Does this sound like a familiar scenario to you? It’s the middle of winter – you’ve got the electric heater on full bore, you’re wearing your best thermal socks and you’re still chilled to the bone. Worse still, your power bill is through the roof!

Don’t resort to wearing your puffer jacket inside to stay warm this winter. We’ve rounded up the six reasons why you might be struggling to heat your home. Read on to find out where you could be going wrong, and how you can go from chilly to cosy in no time: 

1. Your home’s insulation isn’t up to scratch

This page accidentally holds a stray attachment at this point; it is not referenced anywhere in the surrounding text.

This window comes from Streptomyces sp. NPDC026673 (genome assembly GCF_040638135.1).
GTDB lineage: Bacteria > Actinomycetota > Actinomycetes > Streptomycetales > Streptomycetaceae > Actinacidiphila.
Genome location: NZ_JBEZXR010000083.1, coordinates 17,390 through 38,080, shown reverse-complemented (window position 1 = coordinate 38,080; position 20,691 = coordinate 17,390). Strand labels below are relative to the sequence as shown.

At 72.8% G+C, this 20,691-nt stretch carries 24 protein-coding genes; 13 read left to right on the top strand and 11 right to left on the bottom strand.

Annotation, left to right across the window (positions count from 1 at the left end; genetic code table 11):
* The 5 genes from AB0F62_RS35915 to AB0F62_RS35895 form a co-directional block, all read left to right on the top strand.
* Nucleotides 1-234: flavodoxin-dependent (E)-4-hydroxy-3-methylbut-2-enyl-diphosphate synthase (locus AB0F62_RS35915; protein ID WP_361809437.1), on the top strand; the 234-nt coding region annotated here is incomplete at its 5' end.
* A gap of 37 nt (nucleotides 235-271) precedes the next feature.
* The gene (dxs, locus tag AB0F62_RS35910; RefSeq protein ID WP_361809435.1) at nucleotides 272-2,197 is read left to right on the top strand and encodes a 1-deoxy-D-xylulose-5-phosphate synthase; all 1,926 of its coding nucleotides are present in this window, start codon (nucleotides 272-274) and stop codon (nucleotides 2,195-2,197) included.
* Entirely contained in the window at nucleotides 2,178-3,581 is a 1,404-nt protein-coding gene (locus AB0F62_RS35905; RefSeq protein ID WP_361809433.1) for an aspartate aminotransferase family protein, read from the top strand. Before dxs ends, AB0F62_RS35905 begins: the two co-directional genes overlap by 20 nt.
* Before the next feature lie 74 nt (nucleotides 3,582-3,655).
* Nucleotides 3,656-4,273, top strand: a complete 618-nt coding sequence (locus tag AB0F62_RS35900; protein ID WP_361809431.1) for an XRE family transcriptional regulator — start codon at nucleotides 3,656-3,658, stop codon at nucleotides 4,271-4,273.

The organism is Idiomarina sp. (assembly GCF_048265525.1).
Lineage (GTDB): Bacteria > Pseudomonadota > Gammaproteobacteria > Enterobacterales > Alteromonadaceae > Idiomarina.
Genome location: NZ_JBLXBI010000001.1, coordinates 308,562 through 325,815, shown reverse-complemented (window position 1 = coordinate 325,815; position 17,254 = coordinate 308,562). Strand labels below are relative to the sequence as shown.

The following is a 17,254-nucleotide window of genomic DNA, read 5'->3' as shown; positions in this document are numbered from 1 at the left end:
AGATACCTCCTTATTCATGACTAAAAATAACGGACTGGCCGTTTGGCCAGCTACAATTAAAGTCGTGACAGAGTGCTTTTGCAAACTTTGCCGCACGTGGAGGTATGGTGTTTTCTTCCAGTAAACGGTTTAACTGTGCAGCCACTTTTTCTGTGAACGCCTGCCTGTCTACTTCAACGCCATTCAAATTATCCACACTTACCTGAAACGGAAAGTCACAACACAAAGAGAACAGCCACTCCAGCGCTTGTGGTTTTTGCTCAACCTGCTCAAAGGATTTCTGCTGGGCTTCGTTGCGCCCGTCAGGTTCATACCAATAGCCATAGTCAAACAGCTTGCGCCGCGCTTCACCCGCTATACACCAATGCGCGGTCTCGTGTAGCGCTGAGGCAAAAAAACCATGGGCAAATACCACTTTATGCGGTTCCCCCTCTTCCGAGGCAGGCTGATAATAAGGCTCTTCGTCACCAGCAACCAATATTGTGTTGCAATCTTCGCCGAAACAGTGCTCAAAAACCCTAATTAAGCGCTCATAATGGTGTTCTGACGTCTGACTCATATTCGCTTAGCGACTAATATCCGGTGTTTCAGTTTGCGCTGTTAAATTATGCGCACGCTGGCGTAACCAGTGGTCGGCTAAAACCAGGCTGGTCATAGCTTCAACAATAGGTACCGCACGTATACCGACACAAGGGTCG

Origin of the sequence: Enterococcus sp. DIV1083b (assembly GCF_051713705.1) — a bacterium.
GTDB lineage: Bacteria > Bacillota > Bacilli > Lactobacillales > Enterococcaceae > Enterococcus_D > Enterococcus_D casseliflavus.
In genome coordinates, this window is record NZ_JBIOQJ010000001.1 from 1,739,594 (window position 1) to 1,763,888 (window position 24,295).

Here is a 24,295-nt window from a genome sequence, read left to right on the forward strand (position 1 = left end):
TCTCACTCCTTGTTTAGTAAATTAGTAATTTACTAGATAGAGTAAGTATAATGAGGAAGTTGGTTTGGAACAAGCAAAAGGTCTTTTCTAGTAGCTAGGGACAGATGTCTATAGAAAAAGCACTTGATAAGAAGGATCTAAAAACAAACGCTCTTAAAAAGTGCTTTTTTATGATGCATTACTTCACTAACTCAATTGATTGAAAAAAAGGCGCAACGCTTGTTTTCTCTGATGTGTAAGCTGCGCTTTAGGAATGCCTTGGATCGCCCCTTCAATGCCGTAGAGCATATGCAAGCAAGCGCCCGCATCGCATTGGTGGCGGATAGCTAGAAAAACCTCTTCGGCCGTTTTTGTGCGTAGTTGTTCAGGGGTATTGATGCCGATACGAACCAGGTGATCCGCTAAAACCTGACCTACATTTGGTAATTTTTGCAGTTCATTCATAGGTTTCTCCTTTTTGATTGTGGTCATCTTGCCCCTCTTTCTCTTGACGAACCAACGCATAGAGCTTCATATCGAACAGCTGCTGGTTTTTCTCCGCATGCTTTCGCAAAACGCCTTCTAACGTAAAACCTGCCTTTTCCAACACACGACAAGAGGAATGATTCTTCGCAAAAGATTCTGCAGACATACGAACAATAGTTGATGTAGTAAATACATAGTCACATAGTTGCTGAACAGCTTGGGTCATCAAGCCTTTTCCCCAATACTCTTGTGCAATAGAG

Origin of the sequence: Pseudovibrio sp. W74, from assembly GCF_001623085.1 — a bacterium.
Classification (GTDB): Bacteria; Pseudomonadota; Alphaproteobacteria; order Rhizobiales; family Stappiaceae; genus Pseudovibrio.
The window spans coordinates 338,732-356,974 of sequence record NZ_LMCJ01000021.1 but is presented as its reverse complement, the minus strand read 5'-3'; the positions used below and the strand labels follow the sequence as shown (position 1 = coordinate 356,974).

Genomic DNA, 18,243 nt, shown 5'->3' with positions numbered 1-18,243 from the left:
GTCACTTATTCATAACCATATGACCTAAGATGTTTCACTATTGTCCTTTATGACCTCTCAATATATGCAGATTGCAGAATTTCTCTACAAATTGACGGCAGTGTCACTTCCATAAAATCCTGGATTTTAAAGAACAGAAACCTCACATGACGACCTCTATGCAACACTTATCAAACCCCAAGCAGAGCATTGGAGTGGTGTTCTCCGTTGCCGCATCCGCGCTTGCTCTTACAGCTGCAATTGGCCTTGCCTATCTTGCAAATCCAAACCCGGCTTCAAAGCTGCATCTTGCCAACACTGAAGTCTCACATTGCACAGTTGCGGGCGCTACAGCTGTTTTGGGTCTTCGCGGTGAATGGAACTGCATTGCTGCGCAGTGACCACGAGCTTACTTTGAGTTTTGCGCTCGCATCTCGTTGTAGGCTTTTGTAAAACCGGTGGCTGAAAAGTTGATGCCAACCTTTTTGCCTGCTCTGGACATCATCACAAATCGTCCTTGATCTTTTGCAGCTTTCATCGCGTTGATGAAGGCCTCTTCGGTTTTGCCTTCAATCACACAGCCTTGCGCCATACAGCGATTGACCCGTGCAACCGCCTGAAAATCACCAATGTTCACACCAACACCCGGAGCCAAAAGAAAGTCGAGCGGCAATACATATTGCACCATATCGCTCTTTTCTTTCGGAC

Before hunting down other heating options, look at your home’s insulation. With poor insulation often comes higher power bills, condensation build-up on your windows and mould growth on the walls.  Houses built before 1978 are unlikely to have any insulation, unless it has been subsequently added, and houses built before 2007 often have lower than required levels of insulation and single glazing. 

Good quality insulation helps keep the heat in during winter and out during summer. As a result, your home will be easier and cheaper to heat properly, not to mention more comfortable to live in during those cooler winter months. 

The priority for insulating your home should be ceiling and underfloor, followed by the walls. These three areas form a ‘thermal envelope’ which acts as a complete blanket protecting the inside of your home from external elements.